As stupid as it may sound, I’m very thankful to have healthy pets to snuggle with. Here in Ghana, pets are not as common and the ones wandering around tend to look like they’ve come out of the Sarah McLachlan animal abuse commercial. Honestly, one of the things that I’m most excited about returning home other than family and food is seeing my doggies.
Many people return from traveling with very critical outlooks on their home countries. The thing is, I realize that the United States is far from perfect. The United States struggles with racism, homophobia, disdain for the poor, and many other social and economic problems. However, after living in a developing country for two months, I am extremely grateful for the liberties I enjoy simply because I happened to be born in a particular location. Despite political tension, the United States enjoys democratic elections and peaceful transfers of power. It is far less corrupt than many other countries. Unlike Ghana, I don’t have to bribe the postman for my package, and I don’t have to slip policemen money in order to drive a car between municipalities. Putting taxes aside, I can receive an education through high school for free and learn how to think independently, rather than being indoctrinated and taught to memorize. Lastly, my gender limits me far less in the United States than it would in other countries. I have more freedom to make lifestyle choices than my peers in other countries. Americans are incredibly privileged in ways that we don’t notice or take for grant. For these privileges, I am very grateful.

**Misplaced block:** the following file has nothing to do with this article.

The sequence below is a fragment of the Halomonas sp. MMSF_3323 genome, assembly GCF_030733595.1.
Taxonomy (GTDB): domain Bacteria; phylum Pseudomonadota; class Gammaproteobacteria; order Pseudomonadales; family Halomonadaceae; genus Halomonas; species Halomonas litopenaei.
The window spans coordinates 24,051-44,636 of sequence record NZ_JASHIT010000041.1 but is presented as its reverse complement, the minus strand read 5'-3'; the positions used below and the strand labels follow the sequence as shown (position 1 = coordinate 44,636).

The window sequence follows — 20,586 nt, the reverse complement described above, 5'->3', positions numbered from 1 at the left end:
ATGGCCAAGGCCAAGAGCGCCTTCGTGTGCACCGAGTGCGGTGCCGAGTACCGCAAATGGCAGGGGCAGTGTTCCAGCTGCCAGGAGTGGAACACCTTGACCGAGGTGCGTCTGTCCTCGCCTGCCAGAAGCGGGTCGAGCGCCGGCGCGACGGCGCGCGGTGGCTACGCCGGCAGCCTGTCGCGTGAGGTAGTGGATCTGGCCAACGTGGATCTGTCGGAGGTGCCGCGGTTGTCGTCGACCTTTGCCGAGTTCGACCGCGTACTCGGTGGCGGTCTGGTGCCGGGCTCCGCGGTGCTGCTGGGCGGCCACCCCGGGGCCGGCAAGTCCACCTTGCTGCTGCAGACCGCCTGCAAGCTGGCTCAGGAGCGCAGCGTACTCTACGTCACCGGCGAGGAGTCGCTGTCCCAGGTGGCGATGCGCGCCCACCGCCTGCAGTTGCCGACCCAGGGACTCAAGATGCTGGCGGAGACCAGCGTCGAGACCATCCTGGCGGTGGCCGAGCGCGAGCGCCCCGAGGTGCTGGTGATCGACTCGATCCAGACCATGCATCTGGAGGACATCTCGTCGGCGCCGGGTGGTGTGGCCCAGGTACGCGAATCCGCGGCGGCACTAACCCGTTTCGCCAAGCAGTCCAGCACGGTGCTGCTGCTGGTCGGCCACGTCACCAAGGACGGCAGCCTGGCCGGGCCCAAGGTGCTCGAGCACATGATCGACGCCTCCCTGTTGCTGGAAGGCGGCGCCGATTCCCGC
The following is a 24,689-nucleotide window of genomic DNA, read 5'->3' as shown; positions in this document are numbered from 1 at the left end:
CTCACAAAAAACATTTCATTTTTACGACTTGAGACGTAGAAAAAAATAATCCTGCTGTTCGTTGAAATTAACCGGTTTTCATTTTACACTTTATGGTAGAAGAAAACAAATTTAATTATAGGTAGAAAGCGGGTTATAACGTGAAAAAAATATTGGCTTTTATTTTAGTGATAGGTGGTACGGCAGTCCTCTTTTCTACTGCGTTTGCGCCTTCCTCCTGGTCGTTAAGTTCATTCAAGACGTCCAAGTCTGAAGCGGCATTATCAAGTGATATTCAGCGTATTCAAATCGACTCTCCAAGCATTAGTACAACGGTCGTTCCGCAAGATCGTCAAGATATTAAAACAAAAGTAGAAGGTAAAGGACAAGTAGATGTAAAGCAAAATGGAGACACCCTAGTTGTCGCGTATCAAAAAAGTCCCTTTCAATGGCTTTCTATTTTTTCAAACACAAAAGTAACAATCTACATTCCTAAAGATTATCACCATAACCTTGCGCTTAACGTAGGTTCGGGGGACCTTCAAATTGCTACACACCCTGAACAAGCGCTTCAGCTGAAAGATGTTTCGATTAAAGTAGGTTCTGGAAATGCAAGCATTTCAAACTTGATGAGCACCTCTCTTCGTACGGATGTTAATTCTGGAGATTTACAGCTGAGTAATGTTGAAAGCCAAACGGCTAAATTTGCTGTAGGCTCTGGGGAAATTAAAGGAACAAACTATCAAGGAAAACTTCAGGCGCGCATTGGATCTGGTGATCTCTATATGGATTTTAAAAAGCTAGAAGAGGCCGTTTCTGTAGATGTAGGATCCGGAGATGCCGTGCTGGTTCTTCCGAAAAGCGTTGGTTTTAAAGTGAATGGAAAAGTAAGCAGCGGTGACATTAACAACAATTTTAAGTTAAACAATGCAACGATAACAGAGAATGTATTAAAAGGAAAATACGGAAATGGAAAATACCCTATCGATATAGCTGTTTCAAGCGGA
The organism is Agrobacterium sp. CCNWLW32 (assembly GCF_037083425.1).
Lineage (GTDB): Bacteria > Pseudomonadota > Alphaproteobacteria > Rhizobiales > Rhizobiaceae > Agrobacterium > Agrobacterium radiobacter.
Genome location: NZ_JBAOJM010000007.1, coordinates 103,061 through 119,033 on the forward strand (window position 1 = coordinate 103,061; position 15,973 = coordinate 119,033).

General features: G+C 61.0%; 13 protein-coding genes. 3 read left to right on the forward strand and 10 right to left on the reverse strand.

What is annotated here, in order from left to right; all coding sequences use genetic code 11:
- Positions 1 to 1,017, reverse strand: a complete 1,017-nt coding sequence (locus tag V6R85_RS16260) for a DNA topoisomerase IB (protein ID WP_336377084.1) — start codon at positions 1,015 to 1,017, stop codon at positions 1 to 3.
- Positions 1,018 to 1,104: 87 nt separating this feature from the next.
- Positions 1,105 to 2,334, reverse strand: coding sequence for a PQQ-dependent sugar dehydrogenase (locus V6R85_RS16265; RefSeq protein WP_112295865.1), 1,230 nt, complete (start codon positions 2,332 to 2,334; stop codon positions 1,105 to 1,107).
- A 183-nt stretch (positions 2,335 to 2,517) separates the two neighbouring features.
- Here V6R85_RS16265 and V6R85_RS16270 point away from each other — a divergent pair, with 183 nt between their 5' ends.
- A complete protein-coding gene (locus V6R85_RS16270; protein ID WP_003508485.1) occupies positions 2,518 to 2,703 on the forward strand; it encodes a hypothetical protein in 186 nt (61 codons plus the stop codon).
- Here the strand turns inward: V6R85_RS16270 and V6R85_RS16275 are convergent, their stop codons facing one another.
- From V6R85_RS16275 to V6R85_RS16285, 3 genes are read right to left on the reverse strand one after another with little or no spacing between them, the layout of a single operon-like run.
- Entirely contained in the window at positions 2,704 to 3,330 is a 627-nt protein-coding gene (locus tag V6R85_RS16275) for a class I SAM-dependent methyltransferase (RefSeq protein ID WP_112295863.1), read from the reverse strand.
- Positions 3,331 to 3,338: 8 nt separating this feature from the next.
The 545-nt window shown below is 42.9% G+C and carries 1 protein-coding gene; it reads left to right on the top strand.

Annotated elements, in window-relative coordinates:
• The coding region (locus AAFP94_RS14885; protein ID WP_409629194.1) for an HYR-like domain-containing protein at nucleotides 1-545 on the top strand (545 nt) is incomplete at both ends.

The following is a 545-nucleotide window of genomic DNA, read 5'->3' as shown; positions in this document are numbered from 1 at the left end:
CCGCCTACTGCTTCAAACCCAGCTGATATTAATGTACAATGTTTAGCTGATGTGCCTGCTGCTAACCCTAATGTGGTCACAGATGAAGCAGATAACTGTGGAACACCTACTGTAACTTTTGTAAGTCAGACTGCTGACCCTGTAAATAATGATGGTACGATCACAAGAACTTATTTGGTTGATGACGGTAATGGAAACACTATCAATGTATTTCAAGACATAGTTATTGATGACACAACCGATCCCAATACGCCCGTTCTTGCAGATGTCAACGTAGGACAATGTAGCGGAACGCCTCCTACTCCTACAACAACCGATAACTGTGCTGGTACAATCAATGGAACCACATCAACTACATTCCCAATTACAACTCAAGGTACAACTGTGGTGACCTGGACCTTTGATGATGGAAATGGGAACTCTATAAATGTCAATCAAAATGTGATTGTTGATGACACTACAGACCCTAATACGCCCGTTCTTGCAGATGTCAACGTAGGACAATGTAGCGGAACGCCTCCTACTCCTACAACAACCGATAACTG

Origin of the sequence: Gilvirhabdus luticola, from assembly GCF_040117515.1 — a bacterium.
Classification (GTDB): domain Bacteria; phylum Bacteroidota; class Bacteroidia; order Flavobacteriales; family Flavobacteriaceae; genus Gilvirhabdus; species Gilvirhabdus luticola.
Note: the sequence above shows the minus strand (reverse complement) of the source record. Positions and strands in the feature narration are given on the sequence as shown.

7. Financial Situation
Like my nationality, my family’s financial situation is simply a privilege that I was born into rather than earned. While my parents don’t have Warren Buffet’s bank account, I have never faced food insecurity or worried about shelter. Not only have my basic needs been met, but I’ve been luckily enough to experience luxuries such as being able to travel. While I pride myself on being fairly fiscally independent (Paying my rent, buying groceries, etc.), I know that my parents are a safety net and would give me money, no questions asked. I’ve worked since I was fifteen, but not entirely out of necessity. My parents encouraged me to work in order to learn the value of a dollar, how to spend money thoughtfully, and to let me buy unnecessary items like a new purse or DVD. I am privileged to be able to accept an unpaid internship. I realize many students cannot afford to forgo a paycheck just because they want to work for a particular organization. Overall, my financial situation provided me seemingly limitless choices for how I want to live and gave me opportunities that others with less money never considered.
This may seem cheesy or boastful, but I am thankful and proud of the courage that it took to come for Ghana. I haven’t done a lot of traveling, and most people who know me would agree that this trip is out of character for me. My boundaries have been pushed here more than I ever could have imagined. I’ve been homesick, physically sick, and generally uncomfortable several times during this trip. However, I’m proud of the experiences I’ve overcome and the strength that it took to do it. During my first two months, I’ve learned a lot about Ghana, but probably even more about myself.
There are countless other things that I’m thankful for and have failed to mention in this post. To me, these eight things seem the most important. I hope everyone has a wonderful Thanksgiving and remembers to acknowledge all the things that they are thankful for in their lives.